These years weren't entirely awful. I made closer - well, perhaps not closer, but more intense - female friendships than I've had since. There were no boys at the school, and we were at any rate too young to be dating, so nearly all drama (yes, some girls like girls) centered on female friendships. And it was fun to kind of discover the world with peers, in a way you really can't once you're older and not as easily surprised. It was fun to finally emerge from the confines of my family and whichever parents'-friends'-kids were my 'friends' and actually make friends of my own, ones whose values might not be exactly the ones I was being raised with. But it was, for the most part, a miserable few years, with cruelty the norm. If it had been bullying, perhaps it might have been addressed. But it was just some combination of that age and a peculiar subculture. The school might have taught self-acceptance, for all I know (my memory of this time being thankfully largely repressed) they tried.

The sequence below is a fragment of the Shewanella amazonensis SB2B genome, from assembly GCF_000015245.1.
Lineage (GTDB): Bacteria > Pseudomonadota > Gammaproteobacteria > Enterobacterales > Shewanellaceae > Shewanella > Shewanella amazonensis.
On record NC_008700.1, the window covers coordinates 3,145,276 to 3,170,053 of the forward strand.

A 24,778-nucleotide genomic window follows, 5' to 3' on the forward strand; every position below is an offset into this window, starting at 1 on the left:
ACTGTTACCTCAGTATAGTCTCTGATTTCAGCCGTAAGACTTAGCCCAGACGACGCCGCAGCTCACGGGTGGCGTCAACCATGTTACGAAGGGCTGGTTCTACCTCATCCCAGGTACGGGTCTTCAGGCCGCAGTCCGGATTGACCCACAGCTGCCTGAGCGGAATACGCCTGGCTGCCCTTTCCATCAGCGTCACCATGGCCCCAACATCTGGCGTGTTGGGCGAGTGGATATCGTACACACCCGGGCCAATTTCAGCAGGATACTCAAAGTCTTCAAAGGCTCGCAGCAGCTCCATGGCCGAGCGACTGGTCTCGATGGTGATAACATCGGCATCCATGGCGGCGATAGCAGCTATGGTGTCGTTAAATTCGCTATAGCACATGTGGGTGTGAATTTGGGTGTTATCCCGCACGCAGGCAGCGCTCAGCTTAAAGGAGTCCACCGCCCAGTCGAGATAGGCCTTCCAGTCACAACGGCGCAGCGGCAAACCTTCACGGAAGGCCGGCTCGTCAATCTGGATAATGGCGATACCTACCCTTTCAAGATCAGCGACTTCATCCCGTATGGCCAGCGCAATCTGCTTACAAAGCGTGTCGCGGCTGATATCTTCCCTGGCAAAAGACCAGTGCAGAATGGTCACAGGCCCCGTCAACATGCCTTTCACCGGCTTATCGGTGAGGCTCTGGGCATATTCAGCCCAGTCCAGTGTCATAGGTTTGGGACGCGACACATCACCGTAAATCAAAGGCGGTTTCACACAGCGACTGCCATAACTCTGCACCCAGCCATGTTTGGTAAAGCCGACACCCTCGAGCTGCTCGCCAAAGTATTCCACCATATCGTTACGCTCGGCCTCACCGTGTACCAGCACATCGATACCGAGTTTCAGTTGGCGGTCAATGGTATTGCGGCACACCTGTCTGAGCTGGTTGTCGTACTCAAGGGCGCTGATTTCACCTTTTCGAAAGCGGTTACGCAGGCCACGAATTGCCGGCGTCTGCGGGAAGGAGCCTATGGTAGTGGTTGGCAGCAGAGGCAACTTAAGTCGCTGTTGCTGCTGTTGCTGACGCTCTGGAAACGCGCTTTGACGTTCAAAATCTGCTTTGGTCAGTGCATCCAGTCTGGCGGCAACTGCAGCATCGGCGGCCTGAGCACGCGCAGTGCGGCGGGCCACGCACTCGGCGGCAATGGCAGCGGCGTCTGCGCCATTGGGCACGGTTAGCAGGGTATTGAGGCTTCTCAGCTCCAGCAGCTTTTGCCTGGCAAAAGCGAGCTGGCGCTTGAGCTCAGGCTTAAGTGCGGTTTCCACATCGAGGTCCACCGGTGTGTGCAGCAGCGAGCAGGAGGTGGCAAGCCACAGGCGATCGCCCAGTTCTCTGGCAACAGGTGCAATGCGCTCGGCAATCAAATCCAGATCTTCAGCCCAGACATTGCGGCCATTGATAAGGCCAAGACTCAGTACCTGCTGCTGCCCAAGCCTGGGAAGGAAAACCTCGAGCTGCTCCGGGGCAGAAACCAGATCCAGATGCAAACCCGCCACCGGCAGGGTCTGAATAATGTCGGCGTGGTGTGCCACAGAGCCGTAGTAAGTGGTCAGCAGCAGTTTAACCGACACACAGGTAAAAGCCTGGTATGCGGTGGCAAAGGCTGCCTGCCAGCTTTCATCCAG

Did the nastiness build character? I'm not sure. I suppose I learned, in those years, about caring whether I was cool, and what I looked like... only to care exponentially less from high school on. My sense is that those who don't go through this at 12 or so end up facing it later in life, sometimes well into adulthood. I know it's supposed to be better to be a dork as a kid, and cool as an adult, but I think there's something to be said for not caring if you're hip, not worrying about being spectacularly good-looking, when you're 25, 45...